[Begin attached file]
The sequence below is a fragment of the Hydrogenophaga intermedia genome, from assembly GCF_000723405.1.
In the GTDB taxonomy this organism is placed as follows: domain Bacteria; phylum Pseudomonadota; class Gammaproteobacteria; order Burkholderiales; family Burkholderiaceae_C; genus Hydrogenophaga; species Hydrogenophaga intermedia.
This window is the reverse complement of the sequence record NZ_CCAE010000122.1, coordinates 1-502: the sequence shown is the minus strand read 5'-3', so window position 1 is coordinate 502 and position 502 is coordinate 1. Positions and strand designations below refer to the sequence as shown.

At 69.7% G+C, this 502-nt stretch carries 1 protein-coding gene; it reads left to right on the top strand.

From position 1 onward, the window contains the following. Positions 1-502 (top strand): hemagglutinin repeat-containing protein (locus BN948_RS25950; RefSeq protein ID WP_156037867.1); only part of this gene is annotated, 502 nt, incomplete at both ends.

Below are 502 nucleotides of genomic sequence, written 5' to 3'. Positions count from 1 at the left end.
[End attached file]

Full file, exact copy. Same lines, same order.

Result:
The sequence below is a fragment of the Hydrogenophaga intermedia genome, from assembly GCF_000723405.1.
In the GTDB taxonomy this organism is placed as follows: domain Bacteria; phylum Pseudomonadota; class Gammaproteobacteria; order Burkholderiales; family Burkholderiaceae_C; genus Hydrogenophaga; species Hydrogenophaga intermedia.
This window is the reverse complement of the sequence record NZ_CCAE010000122.1, coordinates 1-502: the sequence shown is the minus strand read 5'-3', so window position 1 is coordinate 502 and position 502 is coordinate 1. Positions and strand designations below refer to the sequence as shown.

At 69.7% G+C, this 502-nt stretch carries 1 protein-coding gene; it reads left to right on the top strand.

From position 1 onward, the window contains the following. Positions 1-502 (top strand): hemagglutinin repeat-containing protein (locus BN948_RS25950; RefSeq protein ID WP_156037867.1); only part of this gene is annotated, 502 nt, incomplete at both ends.

Below are 502 nucleotides of genomic sequence, written 5' to 3'. Positions count from 1 at the left end.